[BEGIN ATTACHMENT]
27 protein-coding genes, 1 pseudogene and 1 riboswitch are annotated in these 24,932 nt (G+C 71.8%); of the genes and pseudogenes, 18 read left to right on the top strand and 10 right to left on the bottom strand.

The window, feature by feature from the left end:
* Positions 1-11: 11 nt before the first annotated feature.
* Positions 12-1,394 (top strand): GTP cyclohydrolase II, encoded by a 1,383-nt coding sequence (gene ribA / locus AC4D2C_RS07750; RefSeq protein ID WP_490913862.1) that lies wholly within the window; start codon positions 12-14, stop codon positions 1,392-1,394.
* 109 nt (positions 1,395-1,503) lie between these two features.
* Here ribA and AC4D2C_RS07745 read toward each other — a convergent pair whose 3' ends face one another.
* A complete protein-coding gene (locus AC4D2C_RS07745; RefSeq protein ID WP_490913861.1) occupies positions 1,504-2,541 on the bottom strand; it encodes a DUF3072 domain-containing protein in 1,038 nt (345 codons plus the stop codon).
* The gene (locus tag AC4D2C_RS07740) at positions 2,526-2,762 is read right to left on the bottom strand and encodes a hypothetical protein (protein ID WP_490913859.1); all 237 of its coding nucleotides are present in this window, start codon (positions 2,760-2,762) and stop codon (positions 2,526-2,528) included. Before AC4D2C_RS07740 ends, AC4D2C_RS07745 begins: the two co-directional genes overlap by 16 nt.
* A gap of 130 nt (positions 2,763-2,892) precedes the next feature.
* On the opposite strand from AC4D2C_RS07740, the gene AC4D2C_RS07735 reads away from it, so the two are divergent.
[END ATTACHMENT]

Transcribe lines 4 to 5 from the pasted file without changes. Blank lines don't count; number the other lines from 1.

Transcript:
* Positions 12-1,394 (top strand): GTP cyclohydrolase II, encoded by a 1,383-nt coding sequence (gene ribA / locus AC4D2C_RS07750; RefSeq protein ID WP_490913862.1) that lies wholly within the window; start codon positions 12-14, stop codon positions 1,392-1,394.
* 109 nt (positions 1,395-1,503) lie between these two features.